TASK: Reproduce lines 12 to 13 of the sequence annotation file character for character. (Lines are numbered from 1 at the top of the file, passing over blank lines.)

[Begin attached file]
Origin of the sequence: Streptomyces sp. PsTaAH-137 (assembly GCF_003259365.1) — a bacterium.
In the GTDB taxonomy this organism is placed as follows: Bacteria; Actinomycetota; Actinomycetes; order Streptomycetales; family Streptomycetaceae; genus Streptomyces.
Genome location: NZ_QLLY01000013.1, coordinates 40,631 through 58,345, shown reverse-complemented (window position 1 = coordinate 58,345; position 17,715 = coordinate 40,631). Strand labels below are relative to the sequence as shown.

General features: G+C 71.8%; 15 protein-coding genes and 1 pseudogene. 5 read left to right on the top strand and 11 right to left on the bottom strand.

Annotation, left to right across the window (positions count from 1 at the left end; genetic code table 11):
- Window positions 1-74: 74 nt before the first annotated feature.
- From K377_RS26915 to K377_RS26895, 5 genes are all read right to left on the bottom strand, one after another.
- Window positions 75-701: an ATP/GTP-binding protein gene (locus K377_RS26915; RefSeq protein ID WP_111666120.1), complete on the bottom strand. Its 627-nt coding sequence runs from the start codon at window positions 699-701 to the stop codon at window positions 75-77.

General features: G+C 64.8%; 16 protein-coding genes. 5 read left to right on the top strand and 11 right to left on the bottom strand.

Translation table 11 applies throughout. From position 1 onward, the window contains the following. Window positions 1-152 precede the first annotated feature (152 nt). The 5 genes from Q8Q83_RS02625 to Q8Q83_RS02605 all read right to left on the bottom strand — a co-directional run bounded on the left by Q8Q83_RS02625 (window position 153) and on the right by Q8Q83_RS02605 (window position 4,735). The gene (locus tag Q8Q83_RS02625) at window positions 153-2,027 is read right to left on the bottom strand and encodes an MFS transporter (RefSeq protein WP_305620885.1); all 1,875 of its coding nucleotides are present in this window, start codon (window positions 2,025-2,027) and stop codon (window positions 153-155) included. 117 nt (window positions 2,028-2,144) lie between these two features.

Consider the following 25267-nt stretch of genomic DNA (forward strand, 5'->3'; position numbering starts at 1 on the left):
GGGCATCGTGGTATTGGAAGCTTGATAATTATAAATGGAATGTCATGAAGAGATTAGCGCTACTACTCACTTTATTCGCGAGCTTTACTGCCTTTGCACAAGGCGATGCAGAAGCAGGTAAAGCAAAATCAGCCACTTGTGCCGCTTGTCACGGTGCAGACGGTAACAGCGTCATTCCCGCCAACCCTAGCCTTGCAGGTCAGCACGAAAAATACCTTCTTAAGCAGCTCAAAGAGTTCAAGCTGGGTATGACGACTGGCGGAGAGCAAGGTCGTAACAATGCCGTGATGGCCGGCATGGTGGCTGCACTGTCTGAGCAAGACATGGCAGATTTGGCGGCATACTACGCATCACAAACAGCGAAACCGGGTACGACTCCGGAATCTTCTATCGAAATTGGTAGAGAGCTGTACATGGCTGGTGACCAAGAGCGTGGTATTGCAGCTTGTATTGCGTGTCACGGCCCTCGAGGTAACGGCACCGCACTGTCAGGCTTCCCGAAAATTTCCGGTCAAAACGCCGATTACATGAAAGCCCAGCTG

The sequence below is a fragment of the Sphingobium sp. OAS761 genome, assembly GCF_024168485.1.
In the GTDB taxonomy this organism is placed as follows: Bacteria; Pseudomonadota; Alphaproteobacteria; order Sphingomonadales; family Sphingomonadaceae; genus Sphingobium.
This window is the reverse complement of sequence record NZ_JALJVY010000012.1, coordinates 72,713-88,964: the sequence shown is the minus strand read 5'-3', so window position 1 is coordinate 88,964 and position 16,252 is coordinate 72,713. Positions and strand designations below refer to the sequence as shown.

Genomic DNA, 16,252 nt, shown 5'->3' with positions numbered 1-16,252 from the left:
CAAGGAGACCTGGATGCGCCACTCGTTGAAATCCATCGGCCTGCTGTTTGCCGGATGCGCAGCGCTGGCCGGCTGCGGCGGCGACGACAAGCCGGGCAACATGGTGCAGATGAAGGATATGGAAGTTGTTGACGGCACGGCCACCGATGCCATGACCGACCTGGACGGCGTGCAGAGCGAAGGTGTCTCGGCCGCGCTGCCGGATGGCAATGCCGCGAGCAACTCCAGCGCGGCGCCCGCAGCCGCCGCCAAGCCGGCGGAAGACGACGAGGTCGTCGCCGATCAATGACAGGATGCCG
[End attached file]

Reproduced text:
GGGCATCGTGGTATTGGAAGCTTGATAATTATAAATGGAATGTCATGAAGAGATTAGCGCTACTACTCACTTTATTCGCGAGCTTTACTGCCTTTGCACAAGGCGATGCAGAAGCAGGTAAAGCAAAATCAGCCACTTGTGCCGCTTGTCACGGTGCAGACGGTAACAGCGTCATTCCCGCCAACCCTAGCCTTGCAGGTCAGCACGAAAAATACCTTCTTAAGCAGCTCAAAGAGTTCAAGCTGGGTATGACGACTGGCGGAGAGCAAGGTCGTAACAATGCCGTGATGGCCGGCATGGTGGCTGCACTGTCTGAGCAAGACATGGCAGATTTGGCGGCATACTACGCATCACAAACAGCGAAACCGGGTACGACTCCGGAATCTTCTATCGAAATTGGTAGAGAGCTGTACATGGCTGGTGACCAAGAGCGTGGTATTGCAGCTTGTATTGCGTGTCACGGCCCTCGAGGTAACGGCACCGCACTGTCAGGCTTCCCGAAAATTTCCGGTCAAAACGCCGATTACATGAAAGCCCAGCTG

The sequence below is a fragment of the Sphingobium sp. OAS761 genome, assembly GCF_024168485.1.